Target Fertilization Rates and EC Levels for Stages of Plant Development
The nutrient demands of plants change over the course of development. Young transplants focus energy on establishing roots and add little leaf growth; as such, they require less fertilizer. As plants grow and bulk up, fertilizer needs increase. The number of leaf and flower nodes on each plant sets when the photoperiod changes and flower formation begins. This terminal inflorescence (flower production) establishes how much more growth will occur. At this stage, the amount of vegetative mass the plant adds is less, yet energy and resources are still required for flower/bud development. With this shift from vegetative growth to flower growth, the nutrient demand lessens. Given how a plant grows and adds mass, and how nutrient demands vary over time, it comes as no surprise that nutrient delivery needs to be customized to meet the changing demands of the crop throughout its different growth stages.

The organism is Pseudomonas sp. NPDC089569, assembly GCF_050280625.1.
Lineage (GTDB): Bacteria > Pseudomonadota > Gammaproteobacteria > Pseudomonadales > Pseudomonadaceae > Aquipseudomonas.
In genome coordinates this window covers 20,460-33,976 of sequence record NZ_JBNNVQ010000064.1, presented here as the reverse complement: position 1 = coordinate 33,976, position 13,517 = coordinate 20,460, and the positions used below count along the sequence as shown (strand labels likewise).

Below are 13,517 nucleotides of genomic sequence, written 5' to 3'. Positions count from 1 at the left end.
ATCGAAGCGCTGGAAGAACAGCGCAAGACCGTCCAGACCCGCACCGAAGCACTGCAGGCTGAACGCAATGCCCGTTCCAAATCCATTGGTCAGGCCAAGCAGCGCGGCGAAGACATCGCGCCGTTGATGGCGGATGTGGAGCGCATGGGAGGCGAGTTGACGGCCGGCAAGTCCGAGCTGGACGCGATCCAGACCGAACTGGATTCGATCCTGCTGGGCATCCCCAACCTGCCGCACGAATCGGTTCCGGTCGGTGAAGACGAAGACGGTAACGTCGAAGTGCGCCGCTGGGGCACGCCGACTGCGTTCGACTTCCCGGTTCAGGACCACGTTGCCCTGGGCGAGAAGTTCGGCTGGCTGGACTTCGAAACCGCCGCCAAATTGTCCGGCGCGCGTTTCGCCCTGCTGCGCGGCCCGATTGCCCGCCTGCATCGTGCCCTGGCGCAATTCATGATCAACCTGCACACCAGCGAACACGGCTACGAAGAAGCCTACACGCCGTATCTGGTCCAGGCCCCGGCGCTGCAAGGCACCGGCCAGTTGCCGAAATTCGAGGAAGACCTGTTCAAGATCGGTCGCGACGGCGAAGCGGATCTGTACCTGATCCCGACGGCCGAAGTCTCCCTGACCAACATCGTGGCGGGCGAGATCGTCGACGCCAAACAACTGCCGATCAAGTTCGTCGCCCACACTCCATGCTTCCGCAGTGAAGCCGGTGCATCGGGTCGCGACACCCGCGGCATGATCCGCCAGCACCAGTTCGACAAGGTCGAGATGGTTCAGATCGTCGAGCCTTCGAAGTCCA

The EC is an indirect measure of the fertilizer salts contained in the substrate, so those target levels will also vary at different growth stages. By starting an in-house nutrient monitoring program and measuring the EC, you can make sure that sufficient levels of fertilizer are available to the plants. Recommended fertility levels and target EC levels based on the stage of cannabis plant development are listed in Fig. 2, as measured by the PourThru method.
Ammoniacal-Nitrogen, Urea and Organic Fertilizer Adjustments